Section 44 is an absolute exemption and the public interest test does not have to be considered.
I then requested the Council to review their decision (appeal)

I do not accept the decision to refuse the information on the basis that Section 44 is an absolute exemption where the public interest test does not apply and I request a review. My rationale for requesting a review is as follows:

Section 44(1) of the FOIA only applies if the underlying legislation on which you rely on, Local Government Act 1972 Para 14 & 15 of Part 4 of Schedule 12 (a) has been applied correctly and I would contend that it has not. First of all, there is no Labour relations issues to justify the above exemption, the Unions have been consulted and agree to this proposal and the workforce are aware of ‘something’ (which is a sad reflection on staff relations in the authority). Secondly you rely on the all encompassing ‘commercially sensitivity’ clause even though the intention is to have a 100% owned Local Authority Trading Company. Any information contained within the report that talks of pricing is not necessary and if had a suspicious mind I would of course think, “was this information put in to justify exemption?”

I have discussed this matter separately with ********* and I have informed him I would be happy to receive a sanitised copy of the report with pricing figures redacted. You have already set a precedent of releasing a Part 2 Exempt report under FOIA with confidential information redacted and that was the Centre 67 Report. You may therefore find it difficult to convince the IC that you applied the LGA 1972 properly and lawfully, and if you did not, then your claim of exemption under Section 44 also falls.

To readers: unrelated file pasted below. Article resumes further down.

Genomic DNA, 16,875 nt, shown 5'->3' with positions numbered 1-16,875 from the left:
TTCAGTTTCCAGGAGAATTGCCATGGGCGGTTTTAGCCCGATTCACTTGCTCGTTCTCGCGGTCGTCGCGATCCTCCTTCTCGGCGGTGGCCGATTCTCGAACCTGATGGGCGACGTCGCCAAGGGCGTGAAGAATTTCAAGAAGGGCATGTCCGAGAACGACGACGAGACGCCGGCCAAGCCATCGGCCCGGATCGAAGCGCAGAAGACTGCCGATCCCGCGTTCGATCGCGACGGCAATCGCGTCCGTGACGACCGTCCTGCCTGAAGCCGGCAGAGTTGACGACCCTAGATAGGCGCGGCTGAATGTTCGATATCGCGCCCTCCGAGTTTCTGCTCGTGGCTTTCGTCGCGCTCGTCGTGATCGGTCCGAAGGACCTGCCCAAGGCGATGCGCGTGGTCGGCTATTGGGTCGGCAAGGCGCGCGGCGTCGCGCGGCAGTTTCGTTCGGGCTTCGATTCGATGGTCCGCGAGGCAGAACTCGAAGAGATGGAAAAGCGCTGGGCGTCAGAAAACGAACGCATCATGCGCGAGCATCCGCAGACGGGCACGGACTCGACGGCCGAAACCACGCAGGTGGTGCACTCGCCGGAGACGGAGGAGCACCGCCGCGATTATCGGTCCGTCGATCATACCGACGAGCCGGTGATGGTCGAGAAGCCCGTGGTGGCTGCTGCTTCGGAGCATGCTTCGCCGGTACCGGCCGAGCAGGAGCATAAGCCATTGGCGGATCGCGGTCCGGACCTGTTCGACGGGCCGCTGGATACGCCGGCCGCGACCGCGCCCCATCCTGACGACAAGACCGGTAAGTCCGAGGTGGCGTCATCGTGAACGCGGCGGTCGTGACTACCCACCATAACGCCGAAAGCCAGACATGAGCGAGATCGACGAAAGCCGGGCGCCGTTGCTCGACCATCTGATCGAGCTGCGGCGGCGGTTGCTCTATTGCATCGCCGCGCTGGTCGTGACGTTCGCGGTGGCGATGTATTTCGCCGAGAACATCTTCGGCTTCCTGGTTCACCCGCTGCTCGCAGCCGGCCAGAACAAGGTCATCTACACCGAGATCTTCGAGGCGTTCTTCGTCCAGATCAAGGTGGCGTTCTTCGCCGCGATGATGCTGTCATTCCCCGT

The Council rejected my appeal stating: 

With regard to your request for review, the response has been considered by a member of the Exemptions Panel not involved in the original decision to withhold the information. They have taken into account the argument you put forward but were not persuaded that the decision of the Exemptions Panel was wrong for the following reasons.

Clearly the Members of the relevant Scrutiny Committee were satisfied that the report should be considered in Part II for the reasons given in the recommendations to the Committee.   This matter is by no means decided and the confidential information is likely to remain so at least until the Executive Board has decided how it will proceed.  They do not agree that commercial sensitivity does not apply.  No decision has been taken as yet as to whether the LATC option will be pursued and therefore until it has the information would be commercially advantageous for potential bidders for the service to receive.  The alleged similarity between this application and that of the release of a redacted copy of a report relating to Centre 67 is not borne out.  There was very limited information in the Centre 67 report which could relatively easily be redacted unlike the business information in respect of corporate cleaning.  They are satisfied therefore that the Panel's decision was correct on the case presented and do not support its release at this time in any form.


I then appealed the Council's refusal to the Information Commissioner and presented the following evidence: